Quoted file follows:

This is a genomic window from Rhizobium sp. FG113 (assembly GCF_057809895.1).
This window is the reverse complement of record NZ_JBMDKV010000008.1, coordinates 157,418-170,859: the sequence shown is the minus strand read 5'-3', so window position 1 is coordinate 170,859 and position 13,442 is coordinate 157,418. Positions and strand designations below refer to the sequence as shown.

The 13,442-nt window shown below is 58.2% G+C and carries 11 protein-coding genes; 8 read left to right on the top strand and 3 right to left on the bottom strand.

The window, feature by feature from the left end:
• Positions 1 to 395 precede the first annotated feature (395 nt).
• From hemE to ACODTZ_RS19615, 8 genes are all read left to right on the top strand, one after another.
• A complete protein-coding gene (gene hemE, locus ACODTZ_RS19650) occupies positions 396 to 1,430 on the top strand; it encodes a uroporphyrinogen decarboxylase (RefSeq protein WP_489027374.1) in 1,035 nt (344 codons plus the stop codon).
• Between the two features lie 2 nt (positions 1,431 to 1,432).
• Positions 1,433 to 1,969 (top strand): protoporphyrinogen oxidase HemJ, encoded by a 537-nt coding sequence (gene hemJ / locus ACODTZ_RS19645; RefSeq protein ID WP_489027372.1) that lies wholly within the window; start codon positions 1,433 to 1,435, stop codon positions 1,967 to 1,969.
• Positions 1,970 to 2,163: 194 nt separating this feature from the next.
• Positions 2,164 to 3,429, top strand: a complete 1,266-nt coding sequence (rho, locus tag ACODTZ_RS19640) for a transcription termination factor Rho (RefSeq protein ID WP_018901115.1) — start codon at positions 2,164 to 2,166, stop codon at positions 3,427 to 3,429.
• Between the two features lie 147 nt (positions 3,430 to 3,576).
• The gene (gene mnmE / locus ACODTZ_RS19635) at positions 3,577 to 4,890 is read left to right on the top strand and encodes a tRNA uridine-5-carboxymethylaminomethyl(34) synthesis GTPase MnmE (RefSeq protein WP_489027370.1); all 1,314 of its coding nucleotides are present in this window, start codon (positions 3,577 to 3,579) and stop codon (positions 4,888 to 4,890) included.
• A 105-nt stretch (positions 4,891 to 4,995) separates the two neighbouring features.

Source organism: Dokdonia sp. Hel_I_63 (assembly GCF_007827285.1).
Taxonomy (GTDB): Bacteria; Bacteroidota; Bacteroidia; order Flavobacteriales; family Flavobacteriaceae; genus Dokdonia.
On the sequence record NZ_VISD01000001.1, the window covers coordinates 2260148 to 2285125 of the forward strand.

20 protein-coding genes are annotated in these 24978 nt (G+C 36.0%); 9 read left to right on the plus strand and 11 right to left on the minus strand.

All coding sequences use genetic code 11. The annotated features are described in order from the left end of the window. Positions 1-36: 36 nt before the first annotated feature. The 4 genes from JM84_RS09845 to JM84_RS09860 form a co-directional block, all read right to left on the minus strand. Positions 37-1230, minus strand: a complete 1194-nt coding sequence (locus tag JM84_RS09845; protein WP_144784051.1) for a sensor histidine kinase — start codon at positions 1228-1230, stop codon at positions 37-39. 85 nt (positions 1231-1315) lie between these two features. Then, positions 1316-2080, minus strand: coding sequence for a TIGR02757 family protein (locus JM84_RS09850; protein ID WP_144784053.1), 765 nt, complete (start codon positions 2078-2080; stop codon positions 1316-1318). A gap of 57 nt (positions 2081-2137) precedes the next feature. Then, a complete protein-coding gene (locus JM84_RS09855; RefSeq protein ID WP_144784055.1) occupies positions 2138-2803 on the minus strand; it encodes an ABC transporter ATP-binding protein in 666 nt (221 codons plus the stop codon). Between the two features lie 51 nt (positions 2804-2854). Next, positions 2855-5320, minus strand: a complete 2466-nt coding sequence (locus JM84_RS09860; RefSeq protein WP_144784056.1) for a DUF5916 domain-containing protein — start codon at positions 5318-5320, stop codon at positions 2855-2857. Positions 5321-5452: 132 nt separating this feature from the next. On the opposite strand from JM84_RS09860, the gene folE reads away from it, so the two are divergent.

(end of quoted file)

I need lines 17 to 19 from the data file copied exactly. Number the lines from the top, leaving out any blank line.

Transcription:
On the sequence record NZ_VISD01000001.1, the window covers coordinates 2260148 to 2285125 of the forward strand.

20 protein-coding genes are annotated in these 24978 nt (G+C 36.0%); 9 read left to right on the plus strand and 11 right to left on the minus strand.

All coding sequences use genetic code 11. The annotated features are described in order from the left end of the window. Positions 1-36: 36 nt before the first annotated feature. The 4 genes from JM84_RS09845 to JM84_RS09860 form a co-directional block, all read right to left on the minus strand. Positions 37-1230, minus strand: a complete 1194-nt coding sequence (locus tag JM84_RS09845; protein WP_144784051.1) for a sensor histidine kinase — start codon at positions 1228-1230, stop codon at positions 37-39. 85 nt (positions 1231-1315) lie between these two features. Then, positions 1316-2080, minus strand: coding sequence for a TIGR02757 family protein (locus JM84_RS09850; protein ID WP_144784053.1), 765 nt, complete (start codon positions 2078-2080; stop codon positions 1316-1318). A gap of 57 nt (positions 2081-2137) precedes the next feature. Then, a complete protein-coding gene (locus JM84_RS09855; RefSeq protein ID WP_144784055.1) occupies positions 2138-2803 on the minus strand; it encodes an ABC transporter ATP-binding protein in 666 nt (221 codons plus the stop codon). Between the two features lie 51 nt (positions 2804-2854). Next, positions 2855-5320, minus strand: a complete 2466-nt coding sequence (locus JM84_RS09860; RefSeq protein WP_144784056.1) for a DUF5916 domain-containing protein — start codon at positions 5318-5320, stop codon at positions 2855-2857. Positions 5321-5452: 132 nt separating this feature from the next. On the opposite strand from JM84_RS09860, the gene folE reads away from it, so the two are divergent.